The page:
Indictment

Indictment in the United States

Contents:

A formal accusation brought by a grand jury. If a grand jury decides by a majority vote to return a “true bill;” an indictment is issued after consideration of evidence presented by a prosecutor. A true bill represents a grand jury finding that the prosecutor has established probable cause that a person has committed a crime. The true bill also reflects the grand jury’s finding that it is reasonable to make a person stand trial on a criminal charge. The true bill is itself an accusation. Grand jury decisions to indict need not be unanimous. Indeed, most of the states that use grand juries require a two-thirds or three-quarters majority to return an indictment. If a grand jury does not indict at the request of a prosecutor, the case can generally be reintroduced before another grand jury.

See Also

Grand Jury (Criminal Process);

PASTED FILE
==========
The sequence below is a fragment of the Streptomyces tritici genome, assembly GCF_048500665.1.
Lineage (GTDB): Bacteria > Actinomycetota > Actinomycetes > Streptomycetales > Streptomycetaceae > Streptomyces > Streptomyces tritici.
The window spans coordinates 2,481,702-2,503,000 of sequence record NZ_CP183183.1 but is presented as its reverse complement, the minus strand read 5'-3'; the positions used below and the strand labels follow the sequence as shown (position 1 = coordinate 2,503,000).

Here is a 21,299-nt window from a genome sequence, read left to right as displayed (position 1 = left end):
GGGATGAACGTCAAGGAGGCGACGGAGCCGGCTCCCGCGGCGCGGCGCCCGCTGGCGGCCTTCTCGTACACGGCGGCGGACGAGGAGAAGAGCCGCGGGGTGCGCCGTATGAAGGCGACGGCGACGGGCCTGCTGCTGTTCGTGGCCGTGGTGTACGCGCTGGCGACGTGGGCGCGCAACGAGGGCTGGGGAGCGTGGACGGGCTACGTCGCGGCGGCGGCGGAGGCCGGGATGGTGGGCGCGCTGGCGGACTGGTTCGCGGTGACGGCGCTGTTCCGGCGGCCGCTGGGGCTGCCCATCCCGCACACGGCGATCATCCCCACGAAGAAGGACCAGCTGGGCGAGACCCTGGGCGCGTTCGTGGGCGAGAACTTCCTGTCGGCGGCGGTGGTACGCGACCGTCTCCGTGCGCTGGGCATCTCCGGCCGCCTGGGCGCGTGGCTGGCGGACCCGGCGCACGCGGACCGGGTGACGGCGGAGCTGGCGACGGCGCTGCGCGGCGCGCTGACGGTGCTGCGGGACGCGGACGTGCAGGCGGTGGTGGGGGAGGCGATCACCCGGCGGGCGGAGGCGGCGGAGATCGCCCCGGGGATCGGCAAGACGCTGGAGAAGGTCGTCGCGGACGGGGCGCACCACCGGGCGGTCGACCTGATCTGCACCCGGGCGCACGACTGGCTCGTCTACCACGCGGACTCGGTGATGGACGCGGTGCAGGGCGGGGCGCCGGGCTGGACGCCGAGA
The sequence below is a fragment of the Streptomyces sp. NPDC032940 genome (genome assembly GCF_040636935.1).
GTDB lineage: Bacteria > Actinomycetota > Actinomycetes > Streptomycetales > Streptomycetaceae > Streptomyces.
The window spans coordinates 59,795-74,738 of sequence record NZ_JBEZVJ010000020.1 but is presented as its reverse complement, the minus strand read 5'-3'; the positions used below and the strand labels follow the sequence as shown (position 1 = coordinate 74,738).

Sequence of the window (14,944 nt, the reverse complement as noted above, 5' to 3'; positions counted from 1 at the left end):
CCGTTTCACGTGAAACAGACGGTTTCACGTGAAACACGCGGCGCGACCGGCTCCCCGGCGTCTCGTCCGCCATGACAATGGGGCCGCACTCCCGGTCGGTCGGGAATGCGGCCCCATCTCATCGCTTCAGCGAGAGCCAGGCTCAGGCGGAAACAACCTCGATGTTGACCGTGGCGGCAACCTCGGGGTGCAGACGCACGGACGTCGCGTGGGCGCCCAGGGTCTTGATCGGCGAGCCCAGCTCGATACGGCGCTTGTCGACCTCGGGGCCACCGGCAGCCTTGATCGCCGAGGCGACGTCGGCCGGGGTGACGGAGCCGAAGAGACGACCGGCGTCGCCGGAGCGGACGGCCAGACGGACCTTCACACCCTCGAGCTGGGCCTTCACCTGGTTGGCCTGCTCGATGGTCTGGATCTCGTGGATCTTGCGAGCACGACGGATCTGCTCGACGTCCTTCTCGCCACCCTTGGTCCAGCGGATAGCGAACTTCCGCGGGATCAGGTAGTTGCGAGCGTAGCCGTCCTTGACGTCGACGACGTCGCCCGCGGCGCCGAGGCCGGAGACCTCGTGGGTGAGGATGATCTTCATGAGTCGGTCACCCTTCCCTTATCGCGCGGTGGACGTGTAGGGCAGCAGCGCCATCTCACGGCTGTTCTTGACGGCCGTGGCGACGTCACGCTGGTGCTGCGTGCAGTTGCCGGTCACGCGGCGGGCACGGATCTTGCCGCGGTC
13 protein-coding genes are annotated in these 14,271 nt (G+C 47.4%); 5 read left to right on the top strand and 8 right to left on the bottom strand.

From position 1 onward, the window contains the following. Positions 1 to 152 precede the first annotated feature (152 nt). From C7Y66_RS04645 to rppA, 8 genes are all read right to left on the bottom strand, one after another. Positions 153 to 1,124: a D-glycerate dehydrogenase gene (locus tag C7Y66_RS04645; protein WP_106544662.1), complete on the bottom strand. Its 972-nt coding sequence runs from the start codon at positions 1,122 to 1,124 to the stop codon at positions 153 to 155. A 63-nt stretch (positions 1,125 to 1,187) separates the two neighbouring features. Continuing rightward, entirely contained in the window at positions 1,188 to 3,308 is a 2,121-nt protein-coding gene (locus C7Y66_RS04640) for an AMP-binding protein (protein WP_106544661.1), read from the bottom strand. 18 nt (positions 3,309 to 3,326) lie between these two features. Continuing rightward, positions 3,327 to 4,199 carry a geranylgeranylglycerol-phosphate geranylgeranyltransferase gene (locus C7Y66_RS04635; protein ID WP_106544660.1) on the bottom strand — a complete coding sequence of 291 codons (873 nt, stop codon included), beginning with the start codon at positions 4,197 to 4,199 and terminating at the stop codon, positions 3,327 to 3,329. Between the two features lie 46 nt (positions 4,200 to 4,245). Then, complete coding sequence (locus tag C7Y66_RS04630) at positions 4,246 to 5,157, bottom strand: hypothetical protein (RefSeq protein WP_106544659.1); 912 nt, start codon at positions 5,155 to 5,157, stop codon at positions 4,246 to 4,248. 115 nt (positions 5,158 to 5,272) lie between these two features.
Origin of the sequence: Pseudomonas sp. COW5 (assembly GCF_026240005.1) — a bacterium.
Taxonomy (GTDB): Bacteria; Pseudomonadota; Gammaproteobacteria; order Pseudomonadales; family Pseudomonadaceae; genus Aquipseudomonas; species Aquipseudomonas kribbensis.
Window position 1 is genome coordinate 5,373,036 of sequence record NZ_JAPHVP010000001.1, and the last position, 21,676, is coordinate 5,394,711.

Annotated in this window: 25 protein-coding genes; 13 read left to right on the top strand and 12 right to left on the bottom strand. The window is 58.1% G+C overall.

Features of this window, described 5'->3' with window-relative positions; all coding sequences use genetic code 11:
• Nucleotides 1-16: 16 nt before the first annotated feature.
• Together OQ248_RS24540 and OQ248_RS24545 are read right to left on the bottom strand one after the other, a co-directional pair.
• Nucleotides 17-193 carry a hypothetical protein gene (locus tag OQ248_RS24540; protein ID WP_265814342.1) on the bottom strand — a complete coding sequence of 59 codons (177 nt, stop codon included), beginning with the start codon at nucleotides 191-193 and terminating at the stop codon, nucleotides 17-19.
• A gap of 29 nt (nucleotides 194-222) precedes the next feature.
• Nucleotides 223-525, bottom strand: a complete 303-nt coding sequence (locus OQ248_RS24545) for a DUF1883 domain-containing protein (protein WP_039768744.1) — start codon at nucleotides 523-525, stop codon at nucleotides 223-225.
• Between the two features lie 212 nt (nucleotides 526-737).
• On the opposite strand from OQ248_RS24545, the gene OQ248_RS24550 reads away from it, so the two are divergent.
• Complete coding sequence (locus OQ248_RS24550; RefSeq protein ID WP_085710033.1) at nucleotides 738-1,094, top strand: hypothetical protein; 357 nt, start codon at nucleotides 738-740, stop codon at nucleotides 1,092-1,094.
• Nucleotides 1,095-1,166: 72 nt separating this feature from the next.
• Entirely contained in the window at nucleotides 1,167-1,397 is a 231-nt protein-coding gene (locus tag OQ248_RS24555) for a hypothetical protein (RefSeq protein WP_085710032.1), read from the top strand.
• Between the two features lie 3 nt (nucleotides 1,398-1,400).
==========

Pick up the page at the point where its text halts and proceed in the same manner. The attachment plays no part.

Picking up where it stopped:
Information (Criminal Process).

Analysis and Relevance

The indictment is a means of protecting individuals from arbitrary or unjust prosecution. It is part of the complex winnowing process aimed at preventing individuals from having to undergo the stress and expense of trial unless substantial evidence of wrongdoing exists. Indictment retlects the grand jury s accusatorial function. Grand juries are also used as a means of information gathering. Under terms of the Fifth Amendment, a grand jury indictment is required in the prosecution of federal offenses, at least for serious crimes. In addition, thirty-two states use grand juries for at least some of their criminal cases. While the grand jury system remains in many states, it tends to be inefficient and expensive. The alternative to indictment is the information, a preliminary hearing process where a prosecutor directly petitions a court to bring criminal charges.

Notes and References

  1. Definition of Indictment from the American Law Dictionary, 1991, California

Indictment Definition